The FCA’s Mortgage Market Study (MMS) identified three potential harms relating to mortgage advice and selling standards:
- Rules and guidance may be a barrier to developing tools that help consumers choose a mortgage;
- Consumers looking to buy an execution-only mortgage (i.e. without advice) are diverted to advice and execution-only sales channels are not always easy to use;
- Many consumers are overpaying for their mortgages, even when they get advice.
The outcomes desired from these changes are:
- to encourage firms to make execution-only sales channels easier to use; and
- prevent consumers being diverted to advice where the interaction does not influence purchasing decisions
Why the focus on execution only?
The MMS indicated that the rules and guidance around execution only mortgages could be stifling firms’ mortgage advice processes, with the result that some consumers might be forced in to a formal advice process without any precursor generic information that could aid their understanding of potential options and inform any subsequent decision they make in relation to borrowing.
The restrictions on doing mortgages on an execution only basis remain pretty much as they were previously but further guidance should enable firms to understand what they can do without going into a formal advice process.
Subject to certain limited exceptions, the rules in MCOB 4.8A restrict execution-only sales (which includes variations of existing contracts) to cases where:
- there is no spoken or other interactive dialogue* between the firm and the customer during the sale; or
- if there is spoken or other interactive dialogue between the firm and the customer during the sale:
– the customer is a high net worth mortgage customer*; or
– the customer is a professional customer*; or
– the loan is solely for a business purpose; AND
- in each case the customer has positively elected to proceed with an execution-only sale and (in the case of a professional customer) identified the product he wishes to purchase; or
- the customer has rejected advice, identified the product he wishes to purchase and positively elected to proceed with an execution-only sale.
Interactive dialogue includes, but is not limited to, SMS, mobile instant messaging, email and communication via social media sites.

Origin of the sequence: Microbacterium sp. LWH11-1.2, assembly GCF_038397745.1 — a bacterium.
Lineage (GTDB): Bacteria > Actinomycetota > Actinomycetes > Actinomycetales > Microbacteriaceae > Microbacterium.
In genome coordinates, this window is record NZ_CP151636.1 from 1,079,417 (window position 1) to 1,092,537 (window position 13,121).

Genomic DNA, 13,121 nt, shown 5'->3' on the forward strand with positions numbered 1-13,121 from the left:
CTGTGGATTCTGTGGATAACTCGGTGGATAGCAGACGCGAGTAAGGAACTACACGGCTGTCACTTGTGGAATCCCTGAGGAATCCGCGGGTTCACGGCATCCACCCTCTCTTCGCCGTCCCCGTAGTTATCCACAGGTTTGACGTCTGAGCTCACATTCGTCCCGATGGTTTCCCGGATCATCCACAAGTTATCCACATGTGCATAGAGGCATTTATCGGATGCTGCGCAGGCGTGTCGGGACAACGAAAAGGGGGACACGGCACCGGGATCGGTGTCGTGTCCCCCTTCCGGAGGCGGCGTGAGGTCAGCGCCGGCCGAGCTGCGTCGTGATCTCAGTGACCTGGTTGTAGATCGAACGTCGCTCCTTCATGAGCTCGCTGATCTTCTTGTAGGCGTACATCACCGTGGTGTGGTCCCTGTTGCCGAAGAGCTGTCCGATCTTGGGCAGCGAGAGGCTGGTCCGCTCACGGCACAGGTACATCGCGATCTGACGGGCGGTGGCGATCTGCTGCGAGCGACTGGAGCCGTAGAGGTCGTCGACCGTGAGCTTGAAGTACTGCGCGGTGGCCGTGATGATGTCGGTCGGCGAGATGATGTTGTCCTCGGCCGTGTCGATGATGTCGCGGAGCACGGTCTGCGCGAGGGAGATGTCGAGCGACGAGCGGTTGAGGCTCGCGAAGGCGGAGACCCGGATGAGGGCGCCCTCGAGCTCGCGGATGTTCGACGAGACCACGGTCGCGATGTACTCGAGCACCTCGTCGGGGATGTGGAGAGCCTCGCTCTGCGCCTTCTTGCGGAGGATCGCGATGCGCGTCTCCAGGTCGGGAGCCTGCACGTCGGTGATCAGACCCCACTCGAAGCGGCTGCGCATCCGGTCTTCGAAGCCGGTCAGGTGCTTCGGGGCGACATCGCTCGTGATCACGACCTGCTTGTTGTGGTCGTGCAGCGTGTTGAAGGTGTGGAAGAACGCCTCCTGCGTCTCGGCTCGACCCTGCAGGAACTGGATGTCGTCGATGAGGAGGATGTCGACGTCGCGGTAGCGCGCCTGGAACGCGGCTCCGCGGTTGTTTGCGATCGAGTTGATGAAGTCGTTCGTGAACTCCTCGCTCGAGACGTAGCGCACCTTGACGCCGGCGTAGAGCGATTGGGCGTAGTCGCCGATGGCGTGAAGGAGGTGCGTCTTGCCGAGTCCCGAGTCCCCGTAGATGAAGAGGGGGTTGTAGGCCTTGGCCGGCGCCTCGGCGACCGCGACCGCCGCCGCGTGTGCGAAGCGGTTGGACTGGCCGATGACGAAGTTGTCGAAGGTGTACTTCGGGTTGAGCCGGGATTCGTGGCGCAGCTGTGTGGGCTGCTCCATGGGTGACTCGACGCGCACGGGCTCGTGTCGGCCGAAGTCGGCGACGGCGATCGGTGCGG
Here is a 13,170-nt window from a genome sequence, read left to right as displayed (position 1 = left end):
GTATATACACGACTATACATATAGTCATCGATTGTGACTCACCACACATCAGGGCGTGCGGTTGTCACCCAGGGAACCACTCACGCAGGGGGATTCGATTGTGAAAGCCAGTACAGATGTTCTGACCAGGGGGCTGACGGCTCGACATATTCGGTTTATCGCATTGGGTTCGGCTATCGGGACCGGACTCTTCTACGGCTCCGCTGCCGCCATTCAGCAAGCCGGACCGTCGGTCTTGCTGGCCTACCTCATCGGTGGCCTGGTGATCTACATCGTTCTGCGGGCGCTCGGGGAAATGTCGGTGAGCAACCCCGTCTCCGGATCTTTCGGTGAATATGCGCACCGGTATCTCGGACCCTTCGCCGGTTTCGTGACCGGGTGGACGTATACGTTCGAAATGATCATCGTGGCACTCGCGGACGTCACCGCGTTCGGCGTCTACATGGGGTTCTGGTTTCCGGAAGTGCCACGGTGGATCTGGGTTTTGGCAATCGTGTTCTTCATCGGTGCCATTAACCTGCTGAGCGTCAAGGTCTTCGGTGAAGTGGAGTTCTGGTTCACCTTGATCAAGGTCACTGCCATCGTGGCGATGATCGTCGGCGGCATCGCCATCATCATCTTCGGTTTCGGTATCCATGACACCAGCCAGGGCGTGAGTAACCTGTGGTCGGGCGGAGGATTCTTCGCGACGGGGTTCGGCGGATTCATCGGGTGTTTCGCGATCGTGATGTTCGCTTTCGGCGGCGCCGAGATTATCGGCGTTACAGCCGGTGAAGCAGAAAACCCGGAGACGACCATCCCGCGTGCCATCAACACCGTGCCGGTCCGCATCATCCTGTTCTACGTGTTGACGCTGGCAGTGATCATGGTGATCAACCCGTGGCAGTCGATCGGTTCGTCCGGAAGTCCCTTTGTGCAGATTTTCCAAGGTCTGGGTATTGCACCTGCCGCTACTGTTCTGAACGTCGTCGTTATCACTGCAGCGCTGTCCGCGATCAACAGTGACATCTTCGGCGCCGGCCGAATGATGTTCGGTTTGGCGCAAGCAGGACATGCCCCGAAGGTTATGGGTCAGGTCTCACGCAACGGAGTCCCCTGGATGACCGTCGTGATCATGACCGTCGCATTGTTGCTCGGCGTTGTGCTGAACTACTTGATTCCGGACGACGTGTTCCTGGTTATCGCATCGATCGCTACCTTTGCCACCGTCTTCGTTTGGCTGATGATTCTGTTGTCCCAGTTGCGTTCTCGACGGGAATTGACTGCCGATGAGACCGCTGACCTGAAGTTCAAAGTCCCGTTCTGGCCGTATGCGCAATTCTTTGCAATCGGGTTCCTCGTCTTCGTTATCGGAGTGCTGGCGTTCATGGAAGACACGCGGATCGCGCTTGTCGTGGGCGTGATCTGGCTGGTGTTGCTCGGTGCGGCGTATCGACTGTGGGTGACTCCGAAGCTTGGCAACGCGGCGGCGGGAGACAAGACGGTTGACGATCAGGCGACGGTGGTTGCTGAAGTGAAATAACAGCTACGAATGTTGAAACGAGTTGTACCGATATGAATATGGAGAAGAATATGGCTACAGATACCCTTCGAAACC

A high net worth mortgage customer is one with an annual net income of no less than £300,000 or net assets of no less than £3,000,000, or whose obligations are guaranteed by a person with an income or assets of such amount.
A professional customer in relation to these rules is one who works or has recently worked in the home finance sector for at least one year in a professional position, which requires knowledge of the home finance transactions or home finance services envisaged, and who the firm reasonably believes to be capable of understanding the risks involved in the transaction or transactions contemplated.
Where a sale is carried out entirely on the internet, a firm merely permitting the customer to input details in order to select from the firm’s product range the regulated mortgage contract he wishes to purchase, or the variation he wishes to enter into, would not be engaging in interactive dialogue unless the process steers the customer towards any one or more of the products offered by it, so as to constitute advice.
Cases where execution-only sales are not permitted
Firms must not enter into or arrange an execution-only sale for a regulated mortgage contract if:
- the customer is intending to use it to exercise a statutory “right to buy” the customer’s home; or
- the main purpose of the customer’s entering into it is to raise funds for debt consolidation; or
- there is spoken or other interactive dialogue between the firm and the customer at any point during the sale; or
- the regulated mortgage contract is a shared equity credit agreement.
Exception for variations
The requirement for advice does not generally apply where an existing mortgage is merely being varied, for example being replaced by a new mortgage on a different interest rate or basis with the same lender, or where the mortgage is ported to a new property. There are some conditions attached, the main one being that the new mortgage is not for an amount greater than the existing loan.
The changes to the rules and guidance came into force on 31 January 2020. However, to allow firms time to adapt their processes to comply with the changes in MCOB 4.4A.1R(1A) and MCOB 4.7A.23AR, transitional provisions will run to 30 July 2020.
What is changing?
The rules and guidance are amended as follows:
- Changing perimeter guidance (PERG) relating to mortgage advice, making clearer that using tools to search and filter options based on objective criteria is not necessarily giving advice – this more closely aligns the approach taken in the recently updated guidance in relation to advising on retail investments;
- Permitting more customer interaction before firms are required to give advice;
- A number of other changes that may help firms make execution-only sales channels easier to use;
- Requiring advisers to explain why they have not recommended a cheaper mortgage where other products meet the customer’s needs and circumstances.